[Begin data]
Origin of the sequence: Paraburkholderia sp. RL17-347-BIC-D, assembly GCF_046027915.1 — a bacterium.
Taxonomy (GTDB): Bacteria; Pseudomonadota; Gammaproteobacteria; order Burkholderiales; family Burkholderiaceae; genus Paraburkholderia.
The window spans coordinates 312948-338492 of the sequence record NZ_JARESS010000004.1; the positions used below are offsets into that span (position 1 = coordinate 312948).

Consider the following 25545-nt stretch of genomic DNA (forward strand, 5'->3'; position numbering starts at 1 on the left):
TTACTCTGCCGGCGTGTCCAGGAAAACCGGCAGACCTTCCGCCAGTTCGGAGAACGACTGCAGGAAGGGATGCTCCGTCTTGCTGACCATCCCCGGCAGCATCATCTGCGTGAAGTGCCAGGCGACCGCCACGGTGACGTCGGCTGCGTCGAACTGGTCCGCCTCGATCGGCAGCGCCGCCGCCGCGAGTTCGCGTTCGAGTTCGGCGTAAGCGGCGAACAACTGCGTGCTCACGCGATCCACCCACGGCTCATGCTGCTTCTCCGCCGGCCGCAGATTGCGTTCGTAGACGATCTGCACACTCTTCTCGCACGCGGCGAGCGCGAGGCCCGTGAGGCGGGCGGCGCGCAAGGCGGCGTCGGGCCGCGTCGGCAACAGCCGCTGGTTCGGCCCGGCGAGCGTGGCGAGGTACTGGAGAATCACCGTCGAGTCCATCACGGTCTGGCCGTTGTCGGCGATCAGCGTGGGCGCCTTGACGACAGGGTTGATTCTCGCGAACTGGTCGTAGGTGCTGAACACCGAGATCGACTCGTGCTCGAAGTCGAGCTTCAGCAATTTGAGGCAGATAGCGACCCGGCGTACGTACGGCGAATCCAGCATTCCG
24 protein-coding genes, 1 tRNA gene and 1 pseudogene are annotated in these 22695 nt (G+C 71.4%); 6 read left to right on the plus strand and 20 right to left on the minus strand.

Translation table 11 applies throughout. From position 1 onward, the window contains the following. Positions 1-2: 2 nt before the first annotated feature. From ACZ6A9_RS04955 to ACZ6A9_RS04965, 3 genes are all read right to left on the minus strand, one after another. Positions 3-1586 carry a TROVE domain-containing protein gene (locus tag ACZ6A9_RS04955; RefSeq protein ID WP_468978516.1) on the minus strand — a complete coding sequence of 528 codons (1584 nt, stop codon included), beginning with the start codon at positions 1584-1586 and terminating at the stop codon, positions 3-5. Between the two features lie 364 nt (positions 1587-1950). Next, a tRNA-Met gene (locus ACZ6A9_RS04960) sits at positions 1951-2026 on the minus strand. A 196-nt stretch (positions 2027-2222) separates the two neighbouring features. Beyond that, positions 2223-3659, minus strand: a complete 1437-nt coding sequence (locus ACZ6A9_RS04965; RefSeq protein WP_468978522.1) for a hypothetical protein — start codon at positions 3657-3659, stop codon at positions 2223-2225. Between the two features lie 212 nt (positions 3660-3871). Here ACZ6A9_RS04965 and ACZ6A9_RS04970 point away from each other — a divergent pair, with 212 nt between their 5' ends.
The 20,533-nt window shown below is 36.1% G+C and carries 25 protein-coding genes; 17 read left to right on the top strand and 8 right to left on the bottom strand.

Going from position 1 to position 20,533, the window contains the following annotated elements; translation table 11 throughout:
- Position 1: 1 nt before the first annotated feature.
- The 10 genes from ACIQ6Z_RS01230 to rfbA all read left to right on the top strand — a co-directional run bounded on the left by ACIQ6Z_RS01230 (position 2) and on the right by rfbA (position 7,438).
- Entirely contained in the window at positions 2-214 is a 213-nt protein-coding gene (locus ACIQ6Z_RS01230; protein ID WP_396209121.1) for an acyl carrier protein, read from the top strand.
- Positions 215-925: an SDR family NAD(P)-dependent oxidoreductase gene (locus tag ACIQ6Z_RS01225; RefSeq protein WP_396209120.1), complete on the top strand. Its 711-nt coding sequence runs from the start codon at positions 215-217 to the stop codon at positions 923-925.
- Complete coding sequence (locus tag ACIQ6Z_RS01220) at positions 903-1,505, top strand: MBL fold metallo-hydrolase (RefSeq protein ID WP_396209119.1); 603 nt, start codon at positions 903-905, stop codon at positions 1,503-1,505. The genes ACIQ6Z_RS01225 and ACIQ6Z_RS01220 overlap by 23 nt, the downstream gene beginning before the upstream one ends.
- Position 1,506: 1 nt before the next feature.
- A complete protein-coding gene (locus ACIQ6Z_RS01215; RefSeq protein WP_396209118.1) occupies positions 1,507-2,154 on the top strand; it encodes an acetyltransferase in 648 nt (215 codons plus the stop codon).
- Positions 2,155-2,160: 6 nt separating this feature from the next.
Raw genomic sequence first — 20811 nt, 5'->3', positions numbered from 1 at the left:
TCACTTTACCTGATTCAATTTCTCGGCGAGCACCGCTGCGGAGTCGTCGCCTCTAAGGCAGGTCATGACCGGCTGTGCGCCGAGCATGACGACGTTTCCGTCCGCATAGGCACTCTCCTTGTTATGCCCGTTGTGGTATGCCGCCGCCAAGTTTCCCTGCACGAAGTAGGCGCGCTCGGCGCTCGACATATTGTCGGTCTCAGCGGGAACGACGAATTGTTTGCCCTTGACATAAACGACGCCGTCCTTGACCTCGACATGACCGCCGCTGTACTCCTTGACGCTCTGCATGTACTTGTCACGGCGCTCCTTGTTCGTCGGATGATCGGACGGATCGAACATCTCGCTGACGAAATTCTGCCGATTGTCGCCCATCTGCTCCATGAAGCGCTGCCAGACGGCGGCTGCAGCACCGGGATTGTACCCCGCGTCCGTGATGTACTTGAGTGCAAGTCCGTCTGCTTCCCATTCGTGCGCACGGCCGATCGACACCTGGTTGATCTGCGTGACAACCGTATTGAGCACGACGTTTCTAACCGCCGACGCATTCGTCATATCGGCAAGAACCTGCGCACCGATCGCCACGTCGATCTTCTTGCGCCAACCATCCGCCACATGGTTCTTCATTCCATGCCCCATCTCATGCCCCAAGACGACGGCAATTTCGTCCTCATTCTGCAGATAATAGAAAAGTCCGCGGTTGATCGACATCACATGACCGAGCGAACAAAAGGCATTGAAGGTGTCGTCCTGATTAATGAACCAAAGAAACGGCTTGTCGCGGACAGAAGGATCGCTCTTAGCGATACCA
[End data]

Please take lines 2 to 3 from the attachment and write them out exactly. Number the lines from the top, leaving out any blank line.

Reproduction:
Taxonomy (GTDB): Bacteria; Pseudomonadota; Gammaproteobacteria; order Burkholderiales; family Burkholderiaceae; genus Paraburkholderia.
The window spans coordinates 312948-338492 of the sequence record NZ_JARESS010000004.1; the positions used below are offsets into that span (position 1 = coordinate 312948).